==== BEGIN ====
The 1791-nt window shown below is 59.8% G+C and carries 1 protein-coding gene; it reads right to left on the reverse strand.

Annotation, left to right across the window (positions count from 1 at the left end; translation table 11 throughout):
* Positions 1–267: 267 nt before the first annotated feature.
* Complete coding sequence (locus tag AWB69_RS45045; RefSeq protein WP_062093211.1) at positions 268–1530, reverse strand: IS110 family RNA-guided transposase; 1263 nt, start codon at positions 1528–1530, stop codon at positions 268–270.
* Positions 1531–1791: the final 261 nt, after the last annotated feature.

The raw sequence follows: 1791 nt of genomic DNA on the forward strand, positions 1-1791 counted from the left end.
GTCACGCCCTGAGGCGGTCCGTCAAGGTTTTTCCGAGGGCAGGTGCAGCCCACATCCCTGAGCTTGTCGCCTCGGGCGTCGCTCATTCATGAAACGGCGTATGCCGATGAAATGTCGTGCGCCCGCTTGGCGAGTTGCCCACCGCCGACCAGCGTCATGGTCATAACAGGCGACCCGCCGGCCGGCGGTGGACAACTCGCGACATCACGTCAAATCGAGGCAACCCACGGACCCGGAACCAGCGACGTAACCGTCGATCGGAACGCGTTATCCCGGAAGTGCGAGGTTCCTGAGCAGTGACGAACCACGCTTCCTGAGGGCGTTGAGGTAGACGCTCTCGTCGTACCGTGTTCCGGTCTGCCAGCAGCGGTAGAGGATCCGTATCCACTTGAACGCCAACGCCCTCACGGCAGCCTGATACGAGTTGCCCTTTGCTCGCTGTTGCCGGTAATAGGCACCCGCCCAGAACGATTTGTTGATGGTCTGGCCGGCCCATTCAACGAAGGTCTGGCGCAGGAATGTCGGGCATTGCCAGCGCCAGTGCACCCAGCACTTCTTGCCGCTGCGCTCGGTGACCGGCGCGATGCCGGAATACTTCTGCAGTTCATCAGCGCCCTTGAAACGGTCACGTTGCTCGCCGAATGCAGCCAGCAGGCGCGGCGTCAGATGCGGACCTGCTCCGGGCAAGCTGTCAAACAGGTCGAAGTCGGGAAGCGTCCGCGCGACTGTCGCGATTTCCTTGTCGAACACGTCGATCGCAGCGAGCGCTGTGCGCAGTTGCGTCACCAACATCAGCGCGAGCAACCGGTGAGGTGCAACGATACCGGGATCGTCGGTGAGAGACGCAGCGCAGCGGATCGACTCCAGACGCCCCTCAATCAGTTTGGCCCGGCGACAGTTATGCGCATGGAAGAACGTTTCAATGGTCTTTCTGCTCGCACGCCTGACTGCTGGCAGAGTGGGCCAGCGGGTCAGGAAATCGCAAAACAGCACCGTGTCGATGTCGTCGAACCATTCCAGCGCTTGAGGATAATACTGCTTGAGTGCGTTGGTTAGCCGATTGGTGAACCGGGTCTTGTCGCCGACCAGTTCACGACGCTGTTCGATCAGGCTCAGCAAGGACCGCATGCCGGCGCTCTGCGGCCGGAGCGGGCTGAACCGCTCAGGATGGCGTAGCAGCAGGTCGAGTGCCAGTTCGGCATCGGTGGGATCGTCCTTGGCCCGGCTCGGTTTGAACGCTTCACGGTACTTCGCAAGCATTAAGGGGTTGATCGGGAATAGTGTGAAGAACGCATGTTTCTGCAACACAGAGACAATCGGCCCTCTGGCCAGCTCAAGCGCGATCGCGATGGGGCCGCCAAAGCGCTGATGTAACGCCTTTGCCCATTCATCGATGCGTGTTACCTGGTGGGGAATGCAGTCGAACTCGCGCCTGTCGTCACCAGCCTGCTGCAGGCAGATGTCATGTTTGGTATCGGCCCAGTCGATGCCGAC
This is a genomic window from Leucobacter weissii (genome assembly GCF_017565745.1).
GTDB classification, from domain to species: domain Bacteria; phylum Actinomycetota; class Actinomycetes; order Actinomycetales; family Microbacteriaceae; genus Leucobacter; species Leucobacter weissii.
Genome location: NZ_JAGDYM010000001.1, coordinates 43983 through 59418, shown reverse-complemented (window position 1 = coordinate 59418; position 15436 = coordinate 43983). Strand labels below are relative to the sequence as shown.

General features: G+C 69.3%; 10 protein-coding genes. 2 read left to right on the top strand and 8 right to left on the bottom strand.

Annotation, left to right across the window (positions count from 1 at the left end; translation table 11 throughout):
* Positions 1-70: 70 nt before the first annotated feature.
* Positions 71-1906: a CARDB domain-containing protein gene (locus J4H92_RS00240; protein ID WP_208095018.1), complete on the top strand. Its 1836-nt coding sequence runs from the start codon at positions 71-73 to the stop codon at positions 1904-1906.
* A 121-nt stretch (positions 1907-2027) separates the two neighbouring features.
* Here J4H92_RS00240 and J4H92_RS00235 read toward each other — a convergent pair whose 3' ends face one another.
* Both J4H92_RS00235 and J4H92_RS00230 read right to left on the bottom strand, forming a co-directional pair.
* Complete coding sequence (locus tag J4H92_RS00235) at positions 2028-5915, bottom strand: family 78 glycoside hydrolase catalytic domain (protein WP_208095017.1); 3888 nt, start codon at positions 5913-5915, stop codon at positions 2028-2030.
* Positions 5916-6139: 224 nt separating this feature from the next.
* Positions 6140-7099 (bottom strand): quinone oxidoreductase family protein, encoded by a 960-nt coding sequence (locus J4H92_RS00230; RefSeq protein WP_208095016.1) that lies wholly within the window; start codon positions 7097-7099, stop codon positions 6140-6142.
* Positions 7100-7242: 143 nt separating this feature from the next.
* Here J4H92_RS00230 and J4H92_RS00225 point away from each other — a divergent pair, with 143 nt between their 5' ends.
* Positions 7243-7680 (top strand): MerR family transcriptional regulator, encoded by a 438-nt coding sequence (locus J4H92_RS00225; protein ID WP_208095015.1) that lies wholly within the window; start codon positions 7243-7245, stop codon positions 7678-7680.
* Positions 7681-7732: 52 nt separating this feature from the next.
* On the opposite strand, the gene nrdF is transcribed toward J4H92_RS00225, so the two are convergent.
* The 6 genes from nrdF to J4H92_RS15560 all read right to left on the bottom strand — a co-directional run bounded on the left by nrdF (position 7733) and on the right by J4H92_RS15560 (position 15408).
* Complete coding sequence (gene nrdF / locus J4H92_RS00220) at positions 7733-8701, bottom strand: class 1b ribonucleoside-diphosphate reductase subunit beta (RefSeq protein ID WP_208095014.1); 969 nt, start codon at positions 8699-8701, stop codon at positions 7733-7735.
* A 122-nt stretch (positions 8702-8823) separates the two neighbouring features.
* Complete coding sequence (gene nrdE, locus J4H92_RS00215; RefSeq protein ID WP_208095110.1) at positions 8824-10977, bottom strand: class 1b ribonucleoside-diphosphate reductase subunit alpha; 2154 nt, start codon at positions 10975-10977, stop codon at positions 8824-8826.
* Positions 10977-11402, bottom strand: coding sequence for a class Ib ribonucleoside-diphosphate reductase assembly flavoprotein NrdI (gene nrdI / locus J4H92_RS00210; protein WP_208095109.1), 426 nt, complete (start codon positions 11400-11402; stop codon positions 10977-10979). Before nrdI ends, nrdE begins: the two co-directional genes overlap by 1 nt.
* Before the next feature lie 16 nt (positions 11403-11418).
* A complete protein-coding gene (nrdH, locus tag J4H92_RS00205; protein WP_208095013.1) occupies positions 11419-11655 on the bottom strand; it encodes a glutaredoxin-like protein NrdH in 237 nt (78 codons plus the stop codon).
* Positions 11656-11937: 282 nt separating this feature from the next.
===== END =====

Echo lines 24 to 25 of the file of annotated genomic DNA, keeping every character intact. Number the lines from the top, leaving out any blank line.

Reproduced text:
* Positions 7681-7732: 52 nt separating this feature from the next.
* On the opposite strand, the gene nrdF is transcribed toward J4H92_RS00225, so the two are convergent.